—Concerned in Cambridge
“As the all too familiar saying goes in legal circles, 'anyone can sue anyone else for anything.' But, the reality is that prevailing in a lawsuit based upon alleged negligence is far more difficult,” says Joseph Saurino, an attorney at the law firm of Marcus, Errico, Emmer & Brooks, P.C. in Braintree.
“First, it’s unclear whether the person asking this question is asking in her/his capacity as a member of the affected condominium board, or merely a unit owner in the affected condominium. The distinction is important for “standing” purposes to even assert such a claim. For example, a non-board member unit owner would probably lack legal standing to individually assert such a claim—but, a majority of the condominium’s board would have legal standing to assert a negligence claim against their agent, the property manager.
“Second, proving a negligence claim involves having to prove essentially four legal elements: (1) that the property manager owed a legal duty owed to the claimant; (2) that the property manager breached a legal duty owed to the claimant; (3) that the property manager’s breach caused, (4) damage to the claimant.
“For example, an individual unit owner almost certainly could not establish the first element of negligence—that the property manager owed him/her individually a legal duty to properly maintain the walkway because the duty runs to the condominium association and not to any individual unit owner. Even the condominium board would be hard pressed to prove a breach of the duty owed to the condominium association unless the property manager had specific instructions to not use rock salt. A recently published article indicated that of rock salt is the most commonly used material to melt ice from walkways, etc.—so, proof that the property manager breached a legal duty by using a commonly used material would be exceedingly difficult, absent specific instructions to the contrary.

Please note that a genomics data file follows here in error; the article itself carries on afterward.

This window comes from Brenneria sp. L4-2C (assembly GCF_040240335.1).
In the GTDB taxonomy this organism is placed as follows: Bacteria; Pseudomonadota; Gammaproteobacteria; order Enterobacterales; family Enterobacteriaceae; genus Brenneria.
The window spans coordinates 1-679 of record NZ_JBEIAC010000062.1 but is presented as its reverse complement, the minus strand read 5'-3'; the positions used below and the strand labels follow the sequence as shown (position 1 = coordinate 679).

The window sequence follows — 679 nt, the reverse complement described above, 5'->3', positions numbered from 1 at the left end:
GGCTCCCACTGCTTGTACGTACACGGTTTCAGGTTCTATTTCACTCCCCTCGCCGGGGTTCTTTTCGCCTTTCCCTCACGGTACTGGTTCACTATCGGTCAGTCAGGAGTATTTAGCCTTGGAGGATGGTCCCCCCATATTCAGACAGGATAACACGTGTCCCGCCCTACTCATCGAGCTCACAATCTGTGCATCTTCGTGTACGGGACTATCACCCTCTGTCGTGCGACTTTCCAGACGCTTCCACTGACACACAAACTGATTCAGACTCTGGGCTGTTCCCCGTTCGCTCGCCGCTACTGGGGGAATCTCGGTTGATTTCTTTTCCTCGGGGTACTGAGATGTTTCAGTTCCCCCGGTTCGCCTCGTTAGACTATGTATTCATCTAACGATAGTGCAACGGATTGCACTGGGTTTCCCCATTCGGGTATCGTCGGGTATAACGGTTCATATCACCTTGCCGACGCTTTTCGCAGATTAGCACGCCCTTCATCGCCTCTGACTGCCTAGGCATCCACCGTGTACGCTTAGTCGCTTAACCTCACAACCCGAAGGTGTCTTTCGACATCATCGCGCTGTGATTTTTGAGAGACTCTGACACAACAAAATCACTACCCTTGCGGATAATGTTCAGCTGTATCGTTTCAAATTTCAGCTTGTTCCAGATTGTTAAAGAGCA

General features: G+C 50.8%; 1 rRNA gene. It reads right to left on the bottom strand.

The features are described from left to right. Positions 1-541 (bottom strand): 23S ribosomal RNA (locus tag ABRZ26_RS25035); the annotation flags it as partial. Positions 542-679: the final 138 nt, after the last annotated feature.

“In the end, an individual unit owner probably would not prevail on such a negligence claim, absent a corresponding personal injury to him/her caused by the damaged walkway. Rather, a negligence claim for a property manager’s alleged breach of a duty owed to the condominium association generally rests properly with the condominium’s governing board which may be able to prevail in such a case—assuming proof of specific instructions barring the property manager from using rock salt on the walkways.”